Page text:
The true story goes like this: In the winter of 1959, nine hikers ventured into the snowy Ural Mountains of Western Russia. Two weeks later, they were found dead with horrific injuries, including fractured skulls and mutilated body parts.
For decades, there have been rumors and theories about how they died. Some involving aliens, government cover-ups, and all sorts of paranormal phenomena. But despite of all them, the mystery surrounding the hikers’ deaths went unsolved and eventually became known as the Dyatlov Pass Incident.
Fast forward half a century.
A group of American college students trek out to the same mountain where the famous incident took place in an attempt to uncover the truth behind the mystery. Oh, and they bring a camera to document their efforts and to make sure that if they die too, someone will at least have video footage of what happened to them.
From the moment they arrive at the site, strange phenomena begin meddling with their equipment. The first to go is their compass. Great, now they’re really lost.
Panic eventually sets in. It’s colder than they anticipated, food is running low, and now something mysterious is poking at their tent from the outside.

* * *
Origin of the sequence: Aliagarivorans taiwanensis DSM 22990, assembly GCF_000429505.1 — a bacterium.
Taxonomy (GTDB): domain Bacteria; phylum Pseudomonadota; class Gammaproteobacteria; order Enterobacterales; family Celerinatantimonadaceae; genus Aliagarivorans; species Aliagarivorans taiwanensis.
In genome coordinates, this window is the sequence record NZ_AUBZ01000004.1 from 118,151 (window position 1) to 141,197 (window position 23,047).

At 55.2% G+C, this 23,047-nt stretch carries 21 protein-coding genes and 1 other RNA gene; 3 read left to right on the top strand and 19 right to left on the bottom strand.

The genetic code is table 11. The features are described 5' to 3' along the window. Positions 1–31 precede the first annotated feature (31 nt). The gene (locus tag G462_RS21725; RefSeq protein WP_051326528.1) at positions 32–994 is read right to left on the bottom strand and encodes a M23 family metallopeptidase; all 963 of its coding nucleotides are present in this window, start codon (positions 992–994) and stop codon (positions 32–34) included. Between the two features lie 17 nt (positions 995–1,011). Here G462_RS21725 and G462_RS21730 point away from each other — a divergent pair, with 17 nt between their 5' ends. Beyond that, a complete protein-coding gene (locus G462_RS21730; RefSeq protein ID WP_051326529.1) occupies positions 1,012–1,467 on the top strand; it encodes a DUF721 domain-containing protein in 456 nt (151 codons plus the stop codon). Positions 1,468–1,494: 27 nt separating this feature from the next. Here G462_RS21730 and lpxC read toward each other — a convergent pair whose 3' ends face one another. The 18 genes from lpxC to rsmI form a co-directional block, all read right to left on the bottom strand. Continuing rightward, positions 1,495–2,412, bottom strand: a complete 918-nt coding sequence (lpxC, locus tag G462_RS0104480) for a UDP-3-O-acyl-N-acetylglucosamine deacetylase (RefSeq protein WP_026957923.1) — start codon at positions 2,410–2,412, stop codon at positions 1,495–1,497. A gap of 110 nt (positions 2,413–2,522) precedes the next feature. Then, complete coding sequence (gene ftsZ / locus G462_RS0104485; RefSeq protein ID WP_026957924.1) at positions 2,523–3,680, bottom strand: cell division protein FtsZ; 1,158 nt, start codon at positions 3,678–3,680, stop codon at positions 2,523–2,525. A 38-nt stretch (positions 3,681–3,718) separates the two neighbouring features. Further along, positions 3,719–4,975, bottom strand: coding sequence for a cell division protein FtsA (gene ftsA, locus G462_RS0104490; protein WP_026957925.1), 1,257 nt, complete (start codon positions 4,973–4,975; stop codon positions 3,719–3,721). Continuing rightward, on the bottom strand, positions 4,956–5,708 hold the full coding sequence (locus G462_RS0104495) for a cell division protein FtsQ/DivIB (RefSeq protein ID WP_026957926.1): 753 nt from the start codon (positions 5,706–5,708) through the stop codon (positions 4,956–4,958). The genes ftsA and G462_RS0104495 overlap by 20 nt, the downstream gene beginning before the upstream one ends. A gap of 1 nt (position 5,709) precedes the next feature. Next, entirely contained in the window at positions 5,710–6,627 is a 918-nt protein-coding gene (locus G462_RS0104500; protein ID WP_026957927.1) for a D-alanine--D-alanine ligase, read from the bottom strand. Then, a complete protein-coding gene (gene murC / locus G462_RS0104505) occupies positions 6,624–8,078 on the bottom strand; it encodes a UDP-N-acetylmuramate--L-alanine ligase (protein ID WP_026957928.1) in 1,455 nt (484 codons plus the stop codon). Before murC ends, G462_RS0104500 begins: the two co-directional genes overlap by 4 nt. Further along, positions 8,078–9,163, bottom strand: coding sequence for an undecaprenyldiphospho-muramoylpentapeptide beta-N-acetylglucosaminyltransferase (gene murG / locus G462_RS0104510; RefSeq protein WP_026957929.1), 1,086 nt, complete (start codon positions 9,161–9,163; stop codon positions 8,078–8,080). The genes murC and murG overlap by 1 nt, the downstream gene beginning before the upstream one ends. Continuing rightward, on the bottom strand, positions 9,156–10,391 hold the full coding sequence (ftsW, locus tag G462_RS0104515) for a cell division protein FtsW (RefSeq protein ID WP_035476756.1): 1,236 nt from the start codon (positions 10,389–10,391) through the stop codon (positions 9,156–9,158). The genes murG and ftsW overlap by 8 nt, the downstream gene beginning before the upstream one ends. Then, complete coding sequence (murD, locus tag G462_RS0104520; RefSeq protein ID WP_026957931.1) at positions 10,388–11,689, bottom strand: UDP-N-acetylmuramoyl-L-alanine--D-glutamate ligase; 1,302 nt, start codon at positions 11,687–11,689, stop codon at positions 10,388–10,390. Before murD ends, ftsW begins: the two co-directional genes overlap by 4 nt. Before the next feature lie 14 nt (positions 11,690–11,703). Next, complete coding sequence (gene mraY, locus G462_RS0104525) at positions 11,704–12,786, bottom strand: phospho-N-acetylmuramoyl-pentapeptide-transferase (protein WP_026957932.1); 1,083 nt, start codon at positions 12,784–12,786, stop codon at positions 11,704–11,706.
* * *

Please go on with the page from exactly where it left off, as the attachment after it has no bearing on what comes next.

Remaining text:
While out to find refuge, they stumble onto an underground tunnel buried deep under the snow, and this is when things get far more interesting. They discover all sorts of videos, documents, and evidence of human experiments that lead to the terrifying truth.
The acting is good enough for partial suspension of disbelief. The last 30 minutes or so take place inside the tunnel, and although the special effects are very impressive, it becomes a little too sci-fi for the film’s own good. However, they do deserve a lot of credit for creativity.
“Devil’s Pass” is pretty imaginative and although a large portion of it doesn’t sway too far from typical found-footage films, the ending is original and overall fairly entertaining.